Human Science


Life responds to our intention. When we really want something to occur, life tends to move toward us, fulfilling our aspiration. If our intention is full -- i.e. if our energies are intensely directed toward the pursuit of a specific goal over time -- life not only responds, but does so rapidly, fulfilling that deepest aspiration.

For example, when Albert Einstein began to focus all parts of his being -- mental, vital, and physical -- toward the pursuit of his goal of finding work to overcome his utterly destitute state as a young man, the possibility of working at the Patent Office moved toward him. When his intention became full -- i.e. he crossed over a certain threshold of intensity demanded of life -- the job became his. From that new post, he not only overcame his current predicament of acute poverty and misery, but it served as the platform through which he would develop papers that would change the course of science and the history of the world.

From this, we see that there may be no greater means for success and accomplishment in life than our intention. When we have a clear knowledge of what we want to accomplish, and our emotions fully support it, then our intention takes shape. If we then make a determined, persevering effort to carry out our hearts desire, we generate an irresistible power that quickly attracts it. If per chance that particular aspiration is not fulfilled, then another one is!

In we look around, we will see that life is always responding to one’s intentions. In Jane Austin’s famous novel Pride and Prejudice, Mrs. Bennett intensely desired to marry off her daughters to avoid a pending eviction of her family; and within a year, that is precisely what occurred (for three of them). When Erin Brockovich directed all of her energies to getting out of her won desperate state of poverty, she quickly secured a job at a law office that not only lifted her out of misery, but became the springboard through which she would win the largest victim rights settlement in history ($300 million).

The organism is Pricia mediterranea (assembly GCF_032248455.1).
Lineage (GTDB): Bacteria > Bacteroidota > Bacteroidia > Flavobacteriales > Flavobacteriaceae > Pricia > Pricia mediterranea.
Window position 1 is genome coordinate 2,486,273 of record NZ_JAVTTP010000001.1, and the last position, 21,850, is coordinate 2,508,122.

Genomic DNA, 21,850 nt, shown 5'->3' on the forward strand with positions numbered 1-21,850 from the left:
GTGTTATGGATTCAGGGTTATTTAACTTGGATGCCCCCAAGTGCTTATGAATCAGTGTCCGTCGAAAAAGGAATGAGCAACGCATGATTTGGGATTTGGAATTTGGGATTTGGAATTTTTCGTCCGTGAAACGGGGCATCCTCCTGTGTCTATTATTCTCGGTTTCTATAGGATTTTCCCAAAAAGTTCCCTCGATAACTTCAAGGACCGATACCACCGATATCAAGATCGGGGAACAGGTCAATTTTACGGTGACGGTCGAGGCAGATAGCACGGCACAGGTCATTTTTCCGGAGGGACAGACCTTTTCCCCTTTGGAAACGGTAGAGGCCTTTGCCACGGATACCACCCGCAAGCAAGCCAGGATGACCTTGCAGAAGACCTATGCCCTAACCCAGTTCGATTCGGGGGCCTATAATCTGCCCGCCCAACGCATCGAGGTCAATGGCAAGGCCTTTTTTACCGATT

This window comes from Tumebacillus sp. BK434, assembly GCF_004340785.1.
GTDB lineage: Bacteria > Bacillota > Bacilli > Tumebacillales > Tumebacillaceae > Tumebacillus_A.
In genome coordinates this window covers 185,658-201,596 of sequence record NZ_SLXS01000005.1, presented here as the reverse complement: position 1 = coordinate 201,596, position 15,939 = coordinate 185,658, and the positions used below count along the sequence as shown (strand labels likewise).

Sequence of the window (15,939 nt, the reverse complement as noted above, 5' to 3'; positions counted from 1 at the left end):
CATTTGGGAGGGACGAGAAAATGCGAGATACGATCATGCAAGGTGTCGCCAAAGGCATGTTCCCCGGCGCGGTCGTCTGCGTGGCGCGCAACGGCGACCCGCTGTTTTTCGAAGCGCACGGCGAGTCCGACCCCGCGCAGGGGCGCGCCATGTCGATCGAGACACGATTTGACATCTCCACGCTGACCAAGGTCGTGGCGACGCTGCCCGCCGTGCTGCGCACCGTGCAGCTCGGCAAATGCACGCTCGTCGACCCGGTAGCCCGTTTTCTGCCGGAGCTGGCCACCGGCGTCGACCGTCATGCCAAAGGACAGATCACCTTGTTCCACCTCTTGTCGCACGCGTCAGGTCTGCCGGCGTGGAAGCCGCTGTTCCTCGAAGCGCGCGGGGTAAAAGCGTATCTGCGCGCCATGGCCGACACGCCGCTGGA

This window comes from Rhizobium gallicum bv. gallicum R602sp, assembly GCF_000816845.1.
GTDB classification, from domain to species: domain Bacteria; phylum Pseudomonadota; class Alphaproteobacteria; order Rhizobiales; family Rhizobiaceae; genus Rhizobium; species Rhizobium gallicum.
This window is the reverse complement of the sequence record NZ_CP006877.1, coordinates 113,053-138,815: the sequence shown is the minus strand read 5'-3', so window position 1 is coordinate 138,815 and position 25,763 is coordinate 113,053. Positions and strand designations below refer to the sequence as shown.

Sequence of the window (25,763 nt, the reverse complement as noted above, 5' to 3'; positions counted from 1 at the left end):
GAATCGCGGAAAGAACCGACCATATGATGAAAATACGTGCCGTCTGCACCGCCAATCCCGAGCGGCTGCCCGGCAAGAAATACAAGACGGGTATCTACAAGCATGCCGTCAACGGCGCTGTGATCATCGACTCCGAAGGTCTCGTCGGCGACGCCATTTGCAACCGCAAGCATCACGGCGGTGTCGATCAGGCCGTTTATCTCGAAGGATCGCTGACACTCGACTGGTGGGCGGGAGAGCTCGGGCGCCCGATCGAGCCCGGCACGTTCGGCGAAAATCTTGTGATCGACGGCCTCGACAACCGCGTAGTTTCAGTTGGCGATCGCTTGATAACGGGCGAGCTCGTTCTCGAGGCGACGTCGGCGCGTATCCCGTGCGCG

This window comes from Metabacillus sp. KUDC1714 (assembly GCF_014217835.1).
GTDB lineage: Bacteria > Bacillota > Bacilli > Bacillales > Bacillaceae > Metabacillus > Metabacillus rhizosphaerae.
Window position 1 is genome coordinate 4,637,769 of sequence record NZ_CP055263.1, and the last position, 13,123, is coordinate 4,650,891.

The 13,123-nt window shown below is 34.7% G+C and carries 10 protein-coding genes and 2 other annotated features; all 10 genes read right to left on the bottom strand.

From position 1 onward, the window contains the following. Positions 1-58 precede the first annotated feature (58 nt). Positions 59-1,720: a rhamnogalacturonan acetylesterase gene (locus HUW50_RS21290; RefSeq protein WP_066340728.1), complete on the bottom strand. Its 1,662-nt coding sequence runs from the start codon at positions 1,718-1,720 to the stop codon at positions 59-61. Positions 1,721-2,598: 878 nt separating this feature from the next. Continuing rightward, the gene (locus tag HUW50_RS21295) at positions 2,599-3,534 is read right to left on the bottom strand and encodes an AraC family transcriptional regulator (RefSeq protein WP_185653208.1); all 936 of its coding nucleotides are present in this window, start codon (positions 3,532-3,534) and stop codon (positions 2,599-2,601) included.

When we focus on accomplishing something, then our intention takes shape. When our intention is full, -- i.e. when we intensely want something to occur, and sustain that urge over time -- life brings us what we want in spades. The ancient Indian texts known as the Upanishads declare, 'You are what your deepest desire is. As is your desire, so is your intention. As is your intention, so is your will. As is your will, so is your deed. As is your deed, so is your destiny.'